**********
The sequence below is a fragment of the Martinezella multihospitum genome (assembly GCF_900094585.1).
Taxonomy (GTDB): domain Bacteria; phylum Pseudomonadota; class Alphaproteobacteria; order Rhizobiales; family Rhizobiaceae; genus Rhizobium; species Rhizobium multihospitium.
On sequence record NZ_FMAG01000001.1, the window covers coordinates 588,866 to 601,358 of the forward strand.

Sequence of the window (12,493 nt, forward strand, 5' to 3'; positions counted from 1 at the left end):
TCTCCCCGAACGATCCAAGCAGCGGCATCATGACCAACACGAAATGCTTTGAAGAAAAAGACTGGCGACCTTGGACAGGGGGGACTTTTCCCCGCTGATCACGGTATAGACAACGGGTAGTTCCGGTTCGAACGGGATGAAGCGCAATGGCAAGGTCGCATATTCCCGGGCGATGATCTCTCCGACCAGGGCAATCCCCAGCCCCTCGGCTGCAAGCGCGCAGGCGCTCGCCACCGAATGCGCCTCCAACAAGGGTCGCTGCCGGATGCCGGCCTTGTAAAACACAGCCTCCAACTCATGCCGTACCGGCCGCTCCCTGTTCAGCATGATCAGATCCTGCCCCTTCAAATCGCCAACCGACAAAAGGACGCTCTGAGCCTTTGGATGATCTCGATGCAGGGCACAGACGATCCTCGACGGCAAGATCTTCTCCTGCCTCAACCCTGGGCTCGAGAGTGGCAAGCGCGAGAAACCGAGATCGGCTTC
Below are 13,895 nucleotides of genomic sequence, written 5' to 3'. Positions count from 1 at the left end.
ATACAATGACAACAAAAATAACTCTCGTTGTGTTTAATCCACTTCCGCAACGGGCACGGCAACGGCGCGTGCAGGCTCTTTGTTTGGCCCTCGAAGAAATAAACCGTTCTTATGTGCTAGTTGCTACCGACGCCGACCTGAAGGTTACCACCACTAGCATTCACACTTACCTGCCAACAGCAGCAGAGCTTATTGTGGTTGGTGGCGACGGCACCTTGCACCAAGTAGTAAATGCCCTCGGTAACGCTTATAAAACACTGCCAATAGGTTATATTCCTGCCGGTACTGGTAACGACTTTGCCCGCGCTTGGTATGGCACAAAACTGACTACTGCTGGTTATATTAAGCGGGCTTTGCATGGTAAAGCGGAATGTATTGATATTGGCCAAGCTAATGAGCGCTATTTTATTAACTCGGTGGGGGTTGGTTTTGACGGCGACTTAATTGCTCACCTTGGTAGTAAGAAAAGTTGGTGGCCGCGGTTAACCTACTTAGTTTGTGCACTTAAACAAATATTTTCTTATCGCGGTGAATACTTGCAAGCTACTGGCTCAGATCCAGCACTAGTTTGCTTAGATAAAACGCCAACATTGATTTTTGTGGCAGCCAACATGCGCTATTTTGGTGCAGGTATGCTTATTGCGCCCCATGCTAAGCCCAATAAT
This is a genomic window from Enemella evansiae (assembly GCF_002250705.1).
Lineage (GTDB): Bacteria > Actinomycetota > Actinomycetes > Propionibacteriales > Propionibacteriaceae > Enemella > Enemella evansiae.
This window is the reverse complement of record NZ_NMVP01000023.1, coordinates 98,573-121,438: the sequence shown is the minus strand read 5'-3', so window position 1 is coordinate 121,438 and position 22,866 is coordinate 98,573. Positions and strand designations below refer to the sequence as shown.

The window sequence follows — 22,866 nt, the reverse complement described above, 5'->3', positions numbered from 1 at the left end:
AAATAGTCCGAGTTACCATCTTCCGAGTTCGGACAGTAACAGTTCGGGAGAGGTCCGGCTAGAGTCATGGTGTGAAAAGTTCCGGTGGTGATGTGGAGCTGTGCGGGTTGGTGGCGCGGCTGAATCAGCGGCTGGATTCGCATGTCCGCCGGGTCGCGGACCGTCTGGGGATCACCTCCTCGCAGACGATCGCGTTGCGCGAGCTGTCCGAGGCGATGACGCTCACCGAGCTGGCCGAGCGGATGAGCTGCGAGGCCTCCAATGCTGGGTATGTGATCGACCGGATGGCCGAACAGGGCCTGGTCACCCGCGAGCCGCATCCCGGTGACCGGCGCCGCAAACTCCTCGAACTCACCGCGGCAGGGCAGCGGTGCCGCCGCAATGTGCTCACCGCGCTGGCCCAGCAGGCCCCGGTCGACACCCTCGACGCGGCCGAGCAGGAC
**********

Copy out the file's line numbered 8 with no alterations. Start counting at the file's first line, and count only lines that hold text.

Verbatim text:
This is a genomic window from Enemella evansiae (assembly GCF_002250705.1).